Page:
I know there are a couple of girls that work hard but struggle. They asked NO questions. I'd even look them in the eye and ask if they had questions. Nope. I know I should know better than that, but apparently I don't (even after 11 years of teaching). So finally I started going over to them while the class was working the problems and would say, "you're fine? or do you have questions?" and invariably they'd have some question that I could quickly answer for them to set them on their way.
It seems like each class gets a culture, and there are the talkers and jokers and more vocal participators and then after a while we all settle into a routine and maybe it's hard to rock the boat and make your voice heard if you are not used to it and the other kids are the "cool kids (?)" or the "class representatives (?)" or something. Here's to being reminded to remember the quiet ones.
Saturday, May 03, 2008
I made the connection to base 10 where you can think of each position as a bin where you drop marbles. You start filling them up from right to left. The capacity of each bin is 9, and once you try to put one more in a bin, it would overflow, and so you have to scoop the 10 you want to put in there out and place one marble in the next bin over to the left to designate a higher power of 10.
So we started counting in base 4. Each bin has capacity 3. We did the "scooping" thing. We counted to 20.
1, 2, 3,10,11,12,13,20,21,22,23,30, ..., 103, 110.
We made the connection that each bin represents (from right to left: 4^0, 4^1, 4^2, 4^3, ...). We did other bases. We then converted between base 4 (say) and base 10. And between base 10 and another base.
I also recalled a version of a game I played in 8th grade, that I still play when I need to occupy my mind and have time to kill.
Pick any 4 single-digit numbers. Then number your page from 1 - 10 (as one example), and you have to use every one of your chosen numbers once and any math operation to get all 10 numbers listed. I had them play and the first one done would get candy. Boy were they quiet and working. I'm SURE it was the math and not the candy.
For example: 5,2,8,9
1. 9 - 8/2 - 5 = 1
2. 2 + 5 * (9-8) = 2
Tuesday, April 29, 2008
The, "of course you'll do it" look.
The, "there's no other option" look.
The, "I'm amazed you'd even think to ask such a question" look.
The, "don't be silly" look.
I got to use it Monday when I prepped my AP Calculus kids on the fact that they had homework that was due Tuesday even though I wouldn't see them due to the state test, and they'd better walk their butts over to school from whatever vacation they think they're getting and hand in the no-lates-accepted AP-exam--multiple-choice corrections to me.
Of course I'm semi-bluffing and know I'm asking a lot of them, but I think the "look" gets them to get off their duffs, and maybe I'll have a higher turning-in rate because of "the look". I also reminded them of the fact that the AP exam is coming up next week, and don't give up now, and you can do it, and it would be a shame to work so hard all year and flake out now and miss the opportunity to pass, and rah-rah-rah ...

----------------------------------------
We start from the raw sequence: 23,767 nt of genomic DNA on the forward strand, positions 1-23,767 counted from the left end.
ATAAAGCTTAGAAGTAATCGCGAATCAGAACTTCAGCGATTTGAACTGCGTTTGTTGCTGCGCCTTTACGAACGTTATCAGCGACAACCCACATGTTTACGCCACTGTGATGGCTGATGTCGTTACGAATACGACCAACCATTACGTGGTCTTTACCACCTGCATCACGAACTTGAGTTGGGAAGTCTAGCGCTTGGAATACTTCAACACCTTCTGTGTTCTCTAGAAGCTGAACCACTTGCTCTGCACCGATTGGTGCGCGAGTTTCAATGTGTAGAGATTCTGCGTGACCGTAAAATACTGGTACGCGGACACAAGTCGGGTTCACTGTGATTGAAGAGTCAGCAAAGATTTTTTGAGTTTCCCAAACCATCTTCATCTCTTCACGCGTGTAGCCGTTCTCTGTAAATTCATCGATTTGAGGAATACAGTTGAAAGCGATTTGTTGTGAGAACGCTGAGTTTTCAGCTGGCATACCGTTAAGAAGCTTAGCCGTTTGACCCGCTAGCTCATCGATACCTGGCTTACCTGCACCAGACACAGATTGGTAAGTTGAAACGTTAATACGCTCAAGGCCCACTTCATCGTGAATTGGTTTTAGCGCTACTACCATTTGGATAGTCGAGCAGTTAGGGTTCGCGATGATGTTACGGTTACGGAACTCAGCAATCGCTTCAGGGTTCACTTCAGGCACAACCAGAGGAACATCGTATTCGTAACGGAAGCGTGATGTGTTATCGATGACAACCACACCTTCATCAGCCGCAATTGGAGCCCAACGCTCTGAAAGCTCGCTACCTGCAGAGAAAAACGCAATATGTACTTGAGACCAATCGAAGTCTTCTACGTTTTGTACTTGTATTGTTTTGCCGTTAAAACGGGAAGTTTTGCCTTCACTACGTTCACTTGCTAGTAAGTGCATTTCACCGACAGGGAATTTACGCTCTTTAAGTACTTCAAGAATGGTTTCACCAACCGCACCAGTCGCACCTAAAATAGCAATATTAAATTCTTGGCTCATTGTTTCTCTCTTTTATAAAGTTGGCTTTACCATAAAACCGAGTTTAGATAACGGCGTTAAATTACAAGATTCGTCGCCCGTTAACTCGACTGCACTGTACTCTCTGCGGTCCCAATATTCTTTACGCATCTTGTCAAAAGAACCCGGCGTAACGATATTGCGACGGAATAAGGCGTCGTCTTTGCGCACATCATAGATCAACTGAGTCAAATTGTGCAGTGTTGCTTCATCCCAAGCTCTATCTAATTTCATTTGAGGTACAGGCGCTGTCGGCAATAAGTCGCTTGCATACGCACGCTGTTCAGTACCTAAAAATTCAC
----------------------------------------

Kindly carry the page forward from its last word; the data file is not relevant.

Plus I get to practice being a bad-a** when I think I'm a softy inside ... but maybe I'm fooling myself, and I've become mean and cranky with high expectations. Oh well, they usually rise to the challenge - and I guess it's our job to push them to do their best, even though it's their job to resist and try to get away with what they can. Our little teaching tug-o-war.
Friday, April 25, 2008
I just had a thought I haven't fleshed out for what to do this year. I'm thinking of getting a list of topics that span the calculus year, and having the students make short videos that teach or showcase the topic. That way I can post the useful ones on my website for the next year's students to have a different perspective on things they may struggle with. Also, the students are creative, and I think they may come up with good stuff.
Grading? I'm thinking there has to be a time limit (less than 4 or so minutes), effective (to be judged by other students), creative (again judged by students), done on time, ....
One issue may be various student access to video equipment. Another issue is size of groups working on one video. We'll see ...
Saturday, April 19, 2008
It made me reflect and wonder if I do this more than I should. I know I try to shush up with enough time for the kids to work, but at the same time I'm clock watching and stressing about finishing in time and getting everything in and then maybe rushing the kids.
I also tried something different in BC calculus on Friday. I handed them my notes from "math camp" on parametrics, and then also handed them a separate packet of problems with answers provided in the back. On each of my "camp" notes, after each problem that had been worked out, I had written on their copies, "now work problem so-and-so". I barely talked to them at all, and only monitored to see if there was any clarification needed. They worked like champs all period, and were doing all the problems. Hopefully, they'll continue over the weekend, as I told them there'd be a "free response" quiz the next time they came to class.
Tuesday, April 15, 2008
In the past I was diligent about mentioning and then checking up on whether the students were cutting or not, and then they had zero chance of making up the test. This year, I had other things on my plate.